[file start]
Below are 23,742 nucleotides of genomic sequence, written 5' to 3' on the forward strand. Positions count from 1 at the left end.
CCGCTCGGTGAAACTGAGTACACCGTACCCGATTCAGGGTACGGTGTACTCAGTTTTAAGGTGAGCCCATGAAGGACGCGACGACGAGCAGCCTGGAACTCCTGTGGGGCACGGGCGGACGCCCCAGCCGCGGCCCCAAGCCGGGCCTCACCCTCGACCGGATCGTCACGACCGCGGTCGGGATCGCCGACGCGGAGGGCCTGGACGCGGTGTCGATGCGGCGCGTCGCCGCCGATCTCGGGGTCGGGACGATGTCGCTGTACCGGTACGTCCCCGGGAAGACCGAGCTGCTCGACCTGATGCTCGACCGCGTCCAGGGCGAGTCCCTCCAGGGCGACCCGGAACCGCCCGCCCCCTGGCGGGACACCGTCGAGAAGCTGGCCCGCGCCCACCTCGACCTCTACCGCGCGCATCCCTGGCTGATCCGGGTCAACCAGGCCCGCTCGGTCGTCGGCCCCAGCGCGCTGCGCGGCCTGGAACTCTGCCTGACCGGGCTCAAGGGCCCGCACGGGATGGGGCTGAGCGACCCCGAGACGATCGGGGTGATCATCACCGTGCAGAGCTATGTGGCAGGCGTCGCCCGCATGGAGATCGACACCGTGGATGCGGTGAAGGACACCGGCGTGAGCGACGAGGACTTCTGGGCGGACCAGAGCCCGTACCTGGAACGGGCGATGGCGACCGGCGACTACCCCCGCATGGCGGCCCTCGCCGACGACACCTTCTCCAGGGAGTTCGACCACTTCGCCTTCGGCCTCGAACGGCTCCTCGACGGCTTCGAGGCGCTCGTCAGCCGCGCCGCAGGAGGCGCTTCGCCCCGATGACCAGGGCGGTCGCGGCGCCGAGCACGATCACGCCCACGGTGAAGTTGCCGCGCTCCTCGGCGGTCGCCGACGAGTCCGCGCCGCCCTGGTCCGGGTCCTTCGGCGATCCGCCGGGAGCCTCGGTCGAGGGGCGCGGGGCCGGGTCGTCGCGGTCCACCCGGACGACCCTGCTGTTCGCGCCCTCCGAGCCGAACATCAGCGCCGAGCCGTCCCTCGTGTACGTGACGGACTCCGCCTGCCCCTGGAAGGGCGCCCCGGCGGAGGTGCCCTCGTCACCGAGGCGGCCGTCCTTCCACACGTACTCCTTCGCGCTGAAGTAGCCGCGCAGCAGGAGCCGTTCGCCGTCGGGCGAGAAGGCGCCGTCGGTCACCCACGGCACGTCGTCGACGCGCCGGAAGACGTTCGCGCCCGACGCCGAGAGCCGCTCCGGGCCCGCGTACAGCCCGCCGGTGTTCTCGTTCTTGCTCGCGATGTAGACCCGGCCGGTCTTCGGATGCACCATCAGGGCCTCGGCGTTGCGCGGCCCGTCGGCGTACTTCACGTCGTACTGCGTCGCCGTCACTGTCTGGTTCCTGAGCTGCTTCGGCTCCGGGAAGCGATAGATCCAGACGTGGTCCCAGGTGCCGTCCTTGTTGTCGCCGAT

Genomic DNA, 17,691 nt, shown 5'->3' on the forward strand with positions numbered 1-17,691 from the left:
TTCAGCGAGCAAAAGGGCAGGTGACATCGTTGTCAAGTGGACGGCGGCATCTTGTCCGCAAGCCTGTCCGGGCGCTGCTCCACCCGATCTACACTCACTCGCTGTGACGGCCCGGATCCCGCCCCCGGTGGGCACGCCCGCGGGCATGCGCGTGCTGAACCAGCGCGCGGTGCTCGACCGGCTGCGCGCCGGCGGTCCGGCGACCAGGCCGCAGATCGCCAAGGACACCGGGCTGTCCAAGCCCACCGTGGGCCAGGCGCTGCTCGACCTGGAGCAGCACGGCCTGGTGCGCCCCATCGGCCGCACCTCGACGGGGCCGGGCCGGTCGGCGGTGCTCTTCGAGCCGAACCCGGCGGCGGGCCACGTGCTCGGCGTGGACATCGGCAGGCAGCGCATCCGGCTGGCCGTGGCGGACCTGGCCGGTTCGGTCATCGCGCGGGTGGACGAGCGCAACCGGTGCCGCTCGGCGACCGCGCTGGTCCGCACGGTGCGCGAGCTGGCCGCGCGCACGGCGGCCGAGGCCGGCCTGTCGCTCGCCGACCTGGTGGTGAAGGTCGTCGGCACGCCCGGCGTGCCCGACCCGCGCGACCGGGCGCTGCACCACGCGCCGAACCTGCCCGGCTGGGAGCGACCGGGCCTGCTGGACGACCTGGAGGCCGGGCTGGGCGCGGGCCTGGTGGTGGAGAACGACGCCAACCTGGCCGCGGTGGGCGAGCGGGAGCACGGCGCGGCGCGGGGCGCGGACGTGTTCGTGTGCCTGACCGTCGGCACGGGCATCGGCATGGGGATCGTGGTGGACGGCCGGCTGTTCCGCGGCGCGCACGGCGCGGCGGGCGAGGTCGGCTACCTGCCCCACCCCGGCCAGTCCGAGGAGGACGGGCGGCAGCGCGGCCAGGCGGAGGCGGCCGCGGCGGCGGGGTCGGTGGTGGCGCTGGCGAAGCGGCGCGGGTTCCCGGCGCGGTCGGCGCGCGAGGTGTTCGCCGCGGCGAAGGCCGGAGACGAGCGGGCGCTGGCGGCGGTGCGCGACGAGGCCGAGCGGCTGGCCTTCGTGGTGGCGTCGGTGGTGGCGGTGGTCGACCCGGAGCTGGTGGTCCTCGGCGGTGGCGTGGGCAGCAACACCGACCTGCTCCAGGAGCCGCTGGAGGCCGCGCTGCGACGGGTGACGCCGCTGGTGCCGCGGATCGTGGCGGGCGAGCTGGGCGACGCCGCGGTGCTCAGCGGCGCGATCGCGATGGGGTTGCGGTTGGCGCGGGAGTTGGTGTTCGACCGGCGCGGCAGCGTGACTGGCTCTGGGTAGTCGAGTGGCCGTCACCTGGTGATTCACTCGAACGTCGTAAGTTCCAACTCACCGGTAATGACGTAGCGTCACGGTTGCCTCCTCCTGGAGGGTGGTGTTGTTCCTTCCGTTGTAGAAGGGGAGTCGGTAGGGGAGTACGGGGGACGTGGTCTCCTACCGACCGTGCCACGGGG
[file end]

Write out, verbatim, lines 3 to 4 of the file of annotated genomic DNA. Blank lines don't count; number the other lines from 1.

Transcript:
Genomic DNA, 17,691 nt, shown 5'->3' on the forward strand with positions numbered 1-17,691 from the left:
TTCAGCGAGCAAAAGGGCAGGTGACATCGTTGTCAAGTGGACGGCGGCATCTTGTCCGCAAGCCTGTCCGGGCGCTGCTCCACCCGATCTACACTCACTCGCTGTGACGGCCCGGATCCCGCCCCCGGTGGGCACGCCCGCGGGCATGCGCGTGCTGAACCAGCGCGCGGTGCTCGACCGGCTGCGCGCCGGCGGTCCGGCGACCAGGCCGCAGATCGCCAAGGACACCGGGCTGTCCAAGCCCACCGTGGGCCAGGCGCTGCTCGACCTGGAGCAGCACGGCCTGGTGCGCCCCATCGGCCGCACCTCGACGGGGCCGGGCCGGTCGGCGGTGCTCTTCGAGCCGAACCCGGCGGCGGGCCACGTGCTCGGCGTGGACATCGGCAGGCAGCGCATCCGGCTGGCCGTGGCGGACCTGGCCGGTTCGGTCATCGCGCGGGTGGACGAGCGCAACCGGTGCCGCTCGGCGACCGCGCTGGTCCGCACGGTGCGCGAGCTGGCCGCGCGCACGGCGGCCGAGGCCGGCCTGTCGCTCGCCGACCTGGTGGTGAAGGTCGTCGGCACGCCCGGCGTGCCCGACCCGCGCGACCGGGCGCTGCACCACGCGCCGAACCTGCCCGGCTGGGAGCGACCGGGCCTGCTGGACGACCTGGAGGCCGGGCTGGGCGCGGGCCTGGTGGTGGAGAACGACGCCAACCTGGCCGCGGTGGGCGAGCGGGAGCACGGCGCGGCGCGGGGCGCGGACGTGTTCGTGTGCCTGACCGTCGGCACGGGCATCGGCATGGGGATCGTGGTGGACGGCCGGCTGTTCCGCGGCGCGCACGGCGCGGCGGGCGAGGTCGGCTACCTGCCCCACCCCGGCCAGTCCGAGGAGGACGGGCGGCAGCGCGGCCAGGCGGAGGCGGCCGCGGCGGCGGGGTCGGTGGTGGCGCTGGCGAAGCGGCGCGGGTTCCCGGCGCGGTCGGCGCGCGAGGTGTTCGCCGCGGCGAAGGCCGGAGACGAGCGGGCGCTGGCGGCGGTGCGCGACGAGGCCGAGCGGCTGGCCTTCGTGGTGGCGTCGGTGGTGGCGGTGGTCGACCCGGAGCTGGTGGTCCTCGGCGGTGGCGTGGGCAGCAACACCGACCTGCTCCAGGAGCCGCTGGAGGCCGCGCTGCGACGGGTGACGCCGCTGGTGCCGCGGATCGTGGCGGGCGAGCTGGGCGACGCCGCGGTGCTCAGCGGCGCGATCGCGATGGGGTTGCGGTTGGCGCGGGAGTTGGTGTTCGACCGGCGCGGCAGCGTGACTGGCTCTGGGTAGTCGAGTGGCCGTCACCTGGTGATTCACTCGAACGTCGTAAGTTCCAACTCACCGGTAATGACGTAGCGTCACGGTTGCCTCCTCCTGGAGGGTGGTGTTGTTCCTTCCGTTGTAGAAGGGGAGTCGGTAGGGGAGTACGGGGGACGTGGTCTCCTACCGACCGTGCCACGGGG